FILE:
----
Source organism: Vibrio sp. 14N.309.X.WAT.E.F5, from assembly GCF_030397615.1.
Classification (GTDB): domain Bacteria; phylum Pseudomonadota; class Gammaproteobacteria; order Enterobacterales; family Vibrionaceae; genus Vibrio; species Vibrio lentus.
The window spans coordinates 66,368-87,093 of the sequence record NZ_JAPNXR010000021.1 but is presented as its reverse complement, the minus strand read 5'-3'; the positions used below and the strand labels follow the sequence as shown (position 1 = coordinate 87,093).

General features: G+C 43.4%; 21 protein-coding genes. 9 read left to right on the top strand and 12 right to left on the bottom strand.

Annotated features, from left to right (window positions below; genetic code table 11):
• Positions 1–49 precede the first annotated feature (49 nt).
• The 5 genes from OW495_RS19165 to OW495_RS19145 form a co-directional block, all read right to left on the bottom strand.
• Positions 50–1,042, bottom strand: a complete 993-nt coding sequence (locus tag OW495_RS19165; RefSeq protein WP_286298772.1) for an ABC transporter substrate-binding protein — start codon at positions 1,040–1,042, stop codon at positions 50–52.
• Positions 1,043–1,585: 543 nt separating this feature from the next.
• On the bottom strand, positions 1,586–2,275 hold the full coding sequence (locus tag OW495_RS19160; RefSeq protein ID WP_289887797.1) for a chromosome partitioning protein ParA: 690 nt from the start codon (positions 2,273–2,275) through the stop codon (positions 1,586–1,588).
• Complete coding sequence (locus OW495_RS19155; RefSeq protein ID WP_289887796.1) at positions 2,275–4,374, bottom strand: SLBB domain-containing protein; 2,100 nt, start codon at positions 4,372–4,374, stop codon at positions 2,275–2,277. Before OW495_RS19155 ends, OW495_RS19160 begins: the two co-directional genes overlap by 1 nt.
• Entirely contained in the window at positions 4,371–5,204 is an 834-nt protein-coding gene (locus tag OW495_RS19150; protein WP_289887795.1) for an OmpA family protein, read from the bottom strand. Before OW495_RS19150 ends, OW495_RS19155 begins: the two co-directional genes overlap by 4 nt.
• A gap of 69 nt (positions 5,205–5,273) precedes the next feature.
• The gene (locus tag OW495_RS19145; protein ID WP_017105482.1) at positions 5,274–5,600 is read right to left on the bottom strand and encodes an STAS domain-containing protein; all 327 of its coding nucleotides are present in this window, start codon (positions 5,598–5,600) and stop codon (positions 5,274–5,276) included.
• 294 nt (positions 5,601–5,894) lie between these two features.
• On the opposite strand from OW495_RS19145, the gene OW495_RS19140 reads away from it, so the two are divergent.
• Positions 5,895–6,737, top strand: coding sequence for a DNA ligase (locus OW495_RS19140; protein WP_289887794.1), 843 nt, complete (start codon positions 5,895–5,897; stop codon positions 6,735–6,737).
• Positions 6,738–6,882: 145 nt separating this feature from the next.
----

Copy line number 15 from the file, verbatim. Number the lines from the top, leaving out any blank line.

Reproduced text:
• 294 nt (positions 5,601–5,894) lie between these two features.